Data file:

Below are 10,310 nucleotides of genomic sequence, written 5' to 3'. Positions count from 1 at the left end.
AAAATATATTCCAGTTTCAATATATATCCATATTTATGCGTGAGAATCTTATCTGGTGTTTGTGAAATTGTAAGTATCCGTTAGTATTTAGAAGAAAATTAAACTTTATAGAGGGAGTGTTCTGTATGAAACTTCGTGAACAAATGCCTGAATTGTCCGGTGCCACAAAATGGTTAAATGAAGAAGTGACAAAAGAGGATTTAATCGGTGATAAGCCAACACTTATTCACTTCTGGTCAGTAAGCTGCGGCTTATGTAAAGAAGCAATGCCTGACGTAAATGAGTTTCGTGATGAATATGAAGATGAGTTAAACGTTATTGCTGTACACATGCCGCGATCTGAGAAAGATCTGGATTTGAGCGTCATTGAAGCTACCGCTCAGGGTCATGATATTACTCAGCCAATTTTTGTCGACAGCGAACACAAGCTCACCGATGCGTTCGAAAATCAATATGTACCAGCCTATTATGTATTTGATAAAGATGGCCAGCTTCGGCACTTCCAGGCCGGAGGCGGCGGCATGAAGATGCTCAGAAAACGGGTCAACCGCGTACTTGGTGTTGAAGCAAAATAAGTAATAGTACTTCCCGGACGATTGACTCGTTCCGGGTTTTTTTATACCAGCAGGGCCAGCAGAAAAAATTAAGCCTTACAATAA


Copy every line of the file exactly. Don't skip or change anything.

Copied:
Below are 10,310 nucleotides of genomic sequence, written 5' to 3'. Positions count from 1 at the left end.
AAAATATATTCCAGTTTCAATATATATCCATATTTATGCGTGAGAATCTTATCTGGTGTTTGTGAAATTGTAAGTATCCGTTAGTATTTAGAAGAAAATTAAACTTTATAGAGGGAGTGTTCTGTATGAAACTTCGTGAACAAATGCCTGAATTGTCCGGTGCCACAAAATGGTTAAATGAAGAAGTGACAAAAGAGGATTTAATCGGTGATAAGCCAACACTTATTCACTTCTGGTCAGTAAGCTGCGGCTTATGTAAAGAAGCAATGCCTGACGTAAATGAGTTTCGTGATGAATATGAAGATGAGTTAAACGTTATTGCTGTACACATGCCGCGATCTGAGAAAGATCTGGATTTGAGCGTCATTGAAGCTACCGCTCAGGGTCATGATATTACTCAGCCAATTTTTGTCGACAGCGAACACAAGCTCACCGATGCGTTCGAAAATCAATATGTACCAGCCTATTATGTATTTGATAAAGATGGCCAGCTTCGGCACTTCCAGGCCGGAGGCGGCGGCATGAAGATGCTCAGAAAACGGGTCAACCGCGTACTTGGTGTTGAAGCAAAATAAGTAATAGTACTTCCCGGACGATTGACTCGTTCCGGGTTTTTTTATACCAGCAGGGCCAGCAGAAAAAATTAAGCCTTACAATAA